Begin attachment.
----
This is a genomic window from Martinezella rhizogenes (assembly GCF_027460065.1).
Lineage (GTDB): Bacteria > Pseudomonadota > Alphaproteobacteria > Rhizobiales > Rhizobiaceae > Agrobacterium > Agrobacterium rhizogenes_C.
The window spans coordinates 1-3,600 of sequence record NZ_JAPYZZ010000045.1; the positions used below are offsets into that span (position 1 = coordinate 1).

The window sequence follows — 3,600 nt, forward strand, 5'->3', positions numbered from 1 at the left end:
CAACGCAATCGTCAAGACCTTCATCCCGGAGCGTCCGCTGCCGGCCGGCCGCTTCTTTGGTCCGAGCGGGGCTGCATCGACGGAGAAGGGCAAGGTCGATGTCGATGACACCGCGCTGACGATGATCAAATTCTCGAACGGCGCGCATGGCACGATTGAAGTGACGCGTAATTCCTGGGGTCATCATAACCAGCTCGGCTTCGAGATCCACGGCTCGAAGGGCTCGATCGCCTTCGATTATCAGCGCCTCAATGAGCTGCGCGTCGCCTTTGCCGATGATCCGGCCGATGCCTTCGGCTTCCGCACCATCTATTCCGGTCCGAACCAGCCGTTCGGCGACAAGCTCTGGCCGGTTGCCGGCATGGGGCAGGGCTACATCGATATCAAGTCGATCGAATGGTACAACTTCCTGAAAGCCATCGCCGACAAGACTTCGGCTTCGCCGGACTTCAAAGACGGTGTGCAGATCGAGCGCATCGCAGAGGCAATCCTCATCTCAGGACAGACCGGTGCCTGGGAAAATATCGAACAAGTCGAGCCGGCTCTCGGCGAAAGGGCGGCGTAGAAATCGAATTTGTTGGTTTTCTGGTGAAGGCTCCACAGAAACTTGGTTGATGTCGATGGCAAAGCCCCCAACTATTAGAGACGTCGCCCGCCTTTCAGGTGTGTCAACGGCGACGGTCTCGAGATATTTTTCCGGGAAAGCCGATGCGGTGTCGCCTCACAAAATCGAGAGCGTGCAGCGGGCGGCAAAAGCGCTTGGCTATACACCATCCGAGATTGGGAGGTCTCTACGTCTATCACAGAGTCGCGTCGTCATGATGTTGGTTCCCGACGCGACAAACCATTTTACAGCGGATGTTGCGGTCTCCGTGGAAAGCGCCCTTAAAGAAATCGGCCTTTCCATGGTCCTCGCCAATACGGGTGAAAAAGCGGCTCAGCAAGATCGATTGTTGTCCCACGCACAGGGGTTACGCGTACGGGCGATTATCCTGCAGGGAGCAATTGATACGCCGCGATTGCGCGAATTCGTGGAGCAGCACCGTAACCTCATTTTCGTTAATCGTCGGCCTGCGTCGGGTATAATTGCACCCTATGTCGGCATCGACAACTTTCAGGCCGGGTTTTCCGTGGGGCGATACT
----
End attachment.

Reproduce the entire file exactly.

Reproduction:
This is a genomic window from Martinezella rhizogenes (assembly GCF_027460065.1).
Lineage (GTDB): Bacteria > Pseudomonadota > Alphaproteobacteria > Rhizobiales > Rhizobiaceae > Agrobacterium > Agrobacterium rhizogenes_C.
The window spans coordinates 1-3,600 of sequence record NZ_JAPYZZ010000045.1; the positions used below are offsets into that span (position 1 = coordinate 1).

The window sequence follows — 3,600 nt, forward strand, 5'->3', positions numbered from 1 at the left end:
CAACGCAATCGTCAAGACCTTCATCCCGGAGCGTCCGCTGCCGGCCGGCCGCTTCTTTGGTCCGAGCGGGGCTGCATCGACGGAGAAGGGCAAGGTCGATGTCGATGACACCGCGCTGACGATGATCAAATTCTCGAACGGCGCGCATGGCACGATTGAAGTGACGCGTAATTCCTGGGGTCATCATAACCAGCTCGGCTTCGAGATCCACGGCTCGAAGGGCTCGATCGCCTTCGATTATCAGCGCCTCAATGAGCTGCGCGTCGCCTTTGCCGATGATCCGGCCGATGCCTTCGGCTTCCGCACCATCTATTCCGGTCCGAACCAGCCGTTCGGCGACAAGCTCTGGCCGGTTGCCGGCATGGGGCAGGGCTACATCGATATCAAGTCGATCGAATGGTACAACTTCCTGAAAGCCATCGCCGACAAGACTTCGGCTTCGCCGGACTTCAAAGACGGTGTGCAGATCGAGCGCATCGCAGAGGCAATCCTCATCTCAGGACAGACCGGTGCCTGGGAAAATATCGAACAAGTCGAGCCGGCTCTCGGCGAAAGGGCGGCGTAGAAATCGAATTTGTTGGTTTTCTGGTGAAGGCTCCACAGAAACTTGGTTGATGTCGATGGCAAAGCCCCCAACTATTAGAGACGTCGCCCGCCTTTCAGGTGTGTCAACGGCGACGGTCTCGAGATATTTTTCCGGGAAAGCCGATGCGGTGTCGCCTCACAAAATCGAGAGCGTGCAGCGGGCGGCAAAAGCGCTTGGCTATACACCATCCGAGATTGGGAGGTCTCTACGTCTATCACAGAGTCGCGTCGTCATGATGTTGGTTCCCGACGCGACAAACCATTTTACAGCGGATGTTGCGGTCTCCGTGGAAAGCGCCCTTAAAGAAATCGGCCTTTCCATGGTCCTCGCCAATACGGGTGAAAAAGCGGCTCAGCAAGATCGATTGTTGTCCCACGCACAGGGGTTACGCGTACGGGCGATTATCCTGCAGGGAGCAATTGATACGCCGCGATTGCGCGAATTCGTGGAGCAGCACCGTAACCTCATTTTCGTTAATCGTCGGCCTGCGTCGGGTATAATTGCACCCTATGTCGGCATCGACAACTTTCAGGCCGGGTTTTCCGTGGGGCGATACT